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Powers of Attorney

Durable Financial Power of Attorney

A Durable Financial Power of Attorney (POA) is an instrument in which you designate an individual that you trust to act as your Agent and make financial decisions for you in the event you are unable to do so for yourself.  The word “Durable” means that this document will stay in effect even if you become incompetent, however you do NOT need to be incompetent or incapacitated for your Agent to act.

Without a Financial POA, your spouse has no inherent right to make financial decisions on your behalf or have access to your individual financial or retirement accounts (IRA, 401k, etc.). The only legal alternative to a power of attorney is a guardianship proceeding where a judge will appoint a guardian who may not be the family member or trusted friend the person would have otherwise selected for themselves.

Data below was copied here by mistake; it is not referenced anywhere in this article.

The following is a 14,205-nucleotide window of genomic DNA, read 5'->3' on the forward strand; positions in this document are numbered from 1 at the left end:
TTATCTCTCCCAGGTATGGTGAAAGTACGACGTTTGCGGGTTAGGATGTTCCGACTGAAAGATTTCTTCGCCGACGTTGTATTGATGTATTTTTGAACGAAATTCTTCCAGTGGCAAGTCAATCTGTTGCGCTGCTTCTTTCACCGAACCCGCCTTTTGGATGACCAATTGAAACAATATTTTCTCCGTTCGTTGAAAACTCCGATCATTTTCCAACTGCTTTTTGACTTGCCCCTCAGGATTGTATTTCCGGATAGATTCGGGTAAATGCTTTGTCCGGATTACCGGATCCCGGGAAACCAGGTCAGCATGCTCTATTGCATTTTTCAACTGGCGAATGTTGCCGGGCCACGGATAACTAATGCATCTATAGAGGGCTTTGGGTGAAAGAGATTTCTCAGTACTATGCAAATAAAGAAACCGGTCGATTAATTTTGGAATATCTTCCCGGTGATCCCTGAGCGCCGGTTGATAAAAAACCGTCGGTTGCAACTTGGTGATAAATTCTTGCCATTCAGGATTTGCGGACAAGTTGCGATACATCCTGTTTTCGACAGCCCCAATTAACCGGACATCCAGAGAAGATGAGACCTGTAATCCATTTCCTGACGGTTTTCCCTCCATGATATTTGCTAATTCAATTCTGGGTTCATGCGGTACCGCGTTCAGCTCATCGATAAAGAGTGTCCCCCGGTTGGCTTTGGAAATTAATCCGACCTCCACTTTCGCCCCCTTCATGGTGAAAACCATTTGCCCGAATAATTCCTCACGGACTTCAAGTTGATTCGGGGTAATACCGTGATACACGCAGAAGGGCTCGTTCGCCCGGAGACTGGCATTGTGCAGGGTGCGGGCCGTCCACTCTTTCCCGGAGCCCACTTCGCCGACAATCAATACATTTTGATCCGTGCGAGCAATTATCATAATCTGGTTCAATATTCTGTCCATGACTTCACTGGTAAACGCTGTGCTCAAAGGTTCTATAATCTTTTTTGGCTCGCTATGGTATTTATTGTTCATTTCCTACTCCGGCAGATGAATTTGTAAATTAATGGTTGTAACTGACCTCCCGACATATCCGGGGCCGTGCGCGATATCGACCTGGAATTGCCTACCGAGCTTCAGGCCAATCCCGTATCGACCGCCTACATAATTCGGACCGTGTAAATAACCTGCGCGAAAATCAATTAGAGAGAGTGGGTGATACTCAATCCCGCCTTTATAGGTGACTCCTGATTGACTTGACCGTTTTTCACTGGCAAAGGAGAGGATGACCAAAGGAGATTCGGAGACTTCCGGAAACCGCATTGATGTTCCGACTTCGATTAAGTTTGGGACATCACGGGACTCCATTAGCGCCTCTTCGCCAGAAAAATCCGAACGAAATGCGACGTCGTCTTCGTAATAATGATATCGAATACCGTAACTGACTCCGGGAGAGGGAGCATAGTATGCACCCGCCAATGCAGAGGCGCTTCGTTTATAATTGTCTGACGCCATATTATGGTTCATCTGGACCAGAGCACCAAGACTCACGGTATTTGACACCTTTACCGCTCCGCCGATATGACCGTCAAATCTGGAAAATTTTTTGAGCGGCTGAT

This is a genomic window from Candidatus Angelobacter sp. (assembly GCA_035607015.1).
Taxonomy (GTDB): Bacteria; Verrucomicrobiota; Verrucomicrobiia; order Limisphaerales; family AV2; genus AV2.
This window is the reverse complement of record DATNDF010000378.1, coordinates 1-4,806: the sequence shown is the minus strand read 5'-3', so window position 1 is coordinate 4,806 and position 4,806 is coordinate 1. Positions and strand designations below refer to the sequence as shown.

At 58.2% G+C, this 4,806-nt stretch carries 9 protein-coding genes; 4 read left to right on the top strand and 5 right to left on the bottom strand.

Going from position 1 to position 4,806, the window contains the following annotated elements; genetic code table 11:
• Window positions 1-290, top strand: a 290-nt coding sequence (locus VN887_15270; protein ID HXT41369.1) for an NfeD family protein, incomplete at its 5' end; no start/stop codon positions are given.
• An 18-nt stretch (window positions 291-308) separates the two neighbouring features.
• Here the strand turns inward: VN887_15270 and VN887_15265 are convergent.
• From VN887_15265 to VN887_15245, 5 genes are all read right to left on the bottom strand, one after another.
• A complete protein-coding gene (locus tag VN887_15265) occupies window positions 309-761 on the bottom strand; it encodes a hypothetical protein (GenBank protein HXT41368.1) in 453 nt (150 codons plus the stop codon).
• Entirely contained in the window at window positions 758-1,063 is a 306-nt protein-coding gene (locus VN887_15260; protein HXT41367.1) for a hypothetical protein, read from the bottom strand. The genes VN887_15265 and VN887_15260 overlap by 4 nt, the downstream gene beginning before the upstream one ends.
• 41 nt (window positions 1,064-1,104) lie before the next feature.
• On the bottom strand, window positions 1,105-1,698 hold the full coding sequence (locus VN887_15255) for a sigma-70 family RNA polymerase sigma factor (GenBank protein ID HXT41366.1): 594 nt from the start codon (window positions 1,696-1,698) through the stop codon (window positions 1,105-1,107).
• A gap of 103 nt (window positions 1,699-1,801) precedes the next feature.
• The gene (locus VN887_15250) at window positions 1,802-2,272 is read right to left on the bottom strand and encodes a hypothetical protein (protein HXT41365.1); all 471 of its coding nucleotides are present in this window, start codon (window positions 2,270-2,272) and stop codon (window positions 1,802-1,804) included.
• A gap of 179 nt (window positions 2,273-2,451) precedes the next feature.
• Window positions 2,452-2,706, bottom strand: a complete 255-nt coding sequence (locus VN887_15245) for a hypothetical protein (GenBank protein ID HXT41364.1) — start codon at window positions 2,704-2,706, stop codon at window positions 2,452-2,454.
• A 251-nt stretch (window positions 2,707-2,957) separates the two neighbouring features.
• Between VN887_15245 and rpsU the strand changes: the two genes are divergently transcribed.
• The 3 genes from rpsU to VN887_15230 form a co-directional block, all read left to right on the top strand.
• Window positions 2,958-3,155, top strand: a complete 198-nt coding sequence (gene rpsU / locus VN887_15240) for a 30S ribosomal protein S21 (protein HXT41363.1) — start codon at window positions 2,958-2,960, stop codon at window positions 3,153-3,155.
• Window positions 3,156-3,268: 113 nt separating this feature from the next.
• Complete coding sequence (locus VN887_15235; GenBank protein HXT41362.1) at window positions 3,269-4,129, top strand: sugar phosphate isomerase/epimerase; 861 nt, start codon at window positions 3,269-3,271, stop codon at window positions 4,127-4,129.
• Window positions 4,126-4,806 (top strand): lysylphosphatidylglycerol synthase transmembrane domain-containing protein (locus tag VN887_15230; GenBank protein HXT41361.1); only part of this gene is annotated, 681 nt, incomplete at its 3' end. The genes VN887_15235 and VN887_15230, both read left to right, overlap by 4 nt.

In Florida, you are not able to create springing General Powers of Attorney, however there are work-arounds. Florida law requires additional signatures for the special election of certain powers (superpowers) given to an agent including: the power to create an intervivos trust, power to amend, modify, or terminate trust, power to make gifts, power to change beneficiaries, and power to disclaim property or power of appointment. Understanding what each power does and its importance to your estate plan will allow you to draft the best possible document for your unique situation.

All powers of attorney are not created equal. If you don’t have a well-drafted power of attorney, the consequences may be the inability to protect your house and life savings from the cost of long-term care.

Designation of Health Care Surrogate (Medical POA)

In Florida, the Durable Power of Attorney for health care decisions is called the Designation of Health Care Surrogate. This will allow your surrogate to make or communicate medical decisions for you if you are unable to do so for yourself. This document can be a springing document as well, meaning that it can go into effect after you are determined to be incapacitated, if that is your wish and intention. 

Your health care surrogate may also access your protected health information to gather information from your health care provider about your medical condition to make an informed decision about your health care needs.